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In the 16th and 17th centuries, curious scientists set out to explore, observe, record and theorize about the natural world. Nearly every explorer ship carried a natural historian that collected specimens and drew illustrations of what he observed. On return, eager scientists compiled information from these different sources and soon an inkling about where various species went at different times of the year emerged.

Frances Willughby, the father of Ornithology, mentioned in his book, "Ornithology" (1676) that certain species were migratory. Once Linnaeus established his formal taxonomic system, pooling information from many places became easier. Still, even a careful observer like Gilbert White, in "The Natural History of Selbourne" (1789) perpetuated the myth that swallows, swifts and martins descended into the muck of ponds and lakes to hibernate for the winter. Curious, no one ever saw a swallow either disappear into or emerge from the water.

By this time many amateur ornithologists were observing and recording the arrival and dispersal dates for various species. Gunners too were useful in gathering information about where certain species were taken. Their motto: "What's hit is history; what's missed is mystery!" Scientists were beginning to identify patterns of bird migration.

Noting that islands and headlands were often rife with birds and bird nests, ornithologists requested lighthouse keepers throughout Europe to record what they saw daily. This massive project lasted from 1880 until 1914, ceasing with the onset of World War I. Now there are few working lighthouses and often the defunct sites have become bird observation areas, conservation lands or federal and state parks. Think: Cape May, New Jersey, Point Pelee, Ontario, Point Reyes, California.


At the beginning of the 20th century, when gunning slipped out of fashion, when the Christmas Count came into existence, when the Migratory Bird Treaty Act (1918) was passed, ornithologists, taking a lesson from that Cistercian prior, began banding birds and tossing them on their way, asking birders and others to send back any retrieved information. It wasn't until the 20th-century that specific flyways became known and mapped by Frederick C. Lincoln, author of The Wildfowl Flyways of North America (1935) and other books about migration.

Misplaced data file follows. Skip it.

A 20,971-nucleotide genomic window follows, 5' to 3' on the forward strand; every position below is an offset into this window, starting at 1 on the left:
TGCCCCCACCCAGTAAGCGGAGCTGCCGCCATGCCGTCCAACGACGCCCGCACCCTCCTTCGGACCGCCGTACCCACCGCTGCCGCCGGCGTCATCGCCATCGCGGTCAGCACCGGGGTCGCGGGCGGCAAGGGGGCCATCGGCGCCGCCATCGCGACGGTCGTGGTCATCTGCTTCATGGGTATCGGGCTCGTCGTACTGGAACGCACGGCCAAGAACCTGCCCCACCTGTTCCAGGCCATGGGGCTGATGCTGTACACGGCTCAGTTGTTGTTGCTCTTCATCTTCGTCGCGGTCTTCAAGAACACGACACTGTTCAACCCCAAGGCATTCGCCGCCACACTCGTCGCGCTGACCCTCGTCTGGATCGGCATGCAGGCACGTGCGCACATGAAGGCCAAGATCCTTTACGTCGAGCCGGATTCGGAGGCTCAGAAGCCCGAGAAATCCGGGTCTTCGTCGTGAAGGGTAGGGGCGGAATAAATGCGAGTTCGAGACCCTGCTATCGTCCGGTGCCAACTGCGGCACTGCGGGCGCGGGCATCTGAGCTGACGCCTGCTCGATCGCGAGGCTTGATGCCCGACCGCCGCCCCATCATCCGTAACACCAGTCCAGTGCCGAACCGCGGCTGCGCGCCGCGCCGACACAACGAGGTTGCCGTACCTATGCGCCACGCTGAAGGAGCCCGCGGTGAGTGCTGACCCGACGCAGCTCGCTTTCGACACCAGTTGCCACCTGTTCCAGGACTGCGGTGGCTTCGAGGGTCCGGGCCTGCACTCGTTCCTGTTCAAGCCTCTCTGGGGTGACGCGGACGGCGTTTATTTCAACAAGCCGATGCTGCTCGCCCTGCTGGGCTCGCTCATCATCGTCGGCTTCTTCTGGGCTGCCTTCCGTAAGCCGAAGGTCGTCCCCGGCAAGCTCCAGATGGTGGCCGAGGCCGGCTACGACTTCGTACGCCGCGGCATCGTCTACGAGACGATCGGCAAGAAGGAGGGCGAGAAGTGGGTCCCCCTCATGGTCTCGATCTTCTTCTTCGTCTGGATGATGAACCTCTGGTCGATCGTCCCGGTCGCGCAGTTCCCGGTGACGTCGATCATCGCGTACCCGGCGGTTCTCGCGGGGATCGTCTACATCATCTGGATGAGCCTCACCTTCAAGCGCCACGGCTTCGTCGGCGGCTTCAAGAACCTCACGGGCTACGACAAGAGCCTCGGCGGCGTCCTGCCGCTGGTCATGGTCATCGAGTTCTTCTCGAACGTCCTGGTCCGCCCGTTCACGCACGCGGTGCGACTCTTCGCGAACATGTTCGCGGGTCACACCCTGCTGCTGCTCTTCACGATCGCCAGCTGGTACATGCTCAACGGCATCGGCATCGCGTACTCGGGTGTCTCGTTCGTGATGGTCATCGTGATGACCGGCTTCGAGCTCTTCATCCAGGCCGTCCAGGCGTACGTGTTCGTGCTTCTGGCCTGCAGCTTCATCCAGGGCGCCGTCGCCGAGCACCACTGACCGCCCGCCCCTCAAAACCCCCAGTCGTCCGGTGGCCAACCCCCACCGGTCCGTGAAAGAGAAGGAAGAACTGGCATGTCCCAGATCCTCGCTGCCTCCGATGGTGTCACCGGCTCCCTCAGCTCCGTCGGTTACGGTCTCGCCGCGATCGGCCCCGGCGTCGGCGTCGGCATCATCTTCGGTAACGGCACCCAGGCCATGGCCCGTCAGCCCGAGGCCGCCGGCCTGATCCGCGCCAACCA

By the 21st century, radio sets and modern antiaircraft equipment were modified to detect birds, enabling the tracking of individual birds by computer over a range of 6 + miles, signaling the bird's position, height, speed, wing and heart beats. Radar also reveals where the flocks of migrating avians go en masse. Many websites have illustrative interactive migration maps:;;;

At this time of year, billions of birds are on the move. In North America, about 80 percent of the species and 94 percent of the individuals breeding in northern conifer forests migrate to the Tropics. About 62 percent of the species and 75 percent of the individuals breeding in deciduous forests hasten to the Tropics too. Of the 650 species that nest in the US, only 130 are NOT migratory. Perhaps they are the lucky ones; the forests of the Amazon are on fire.

Clellie Lynch is a regular Eagle contributor.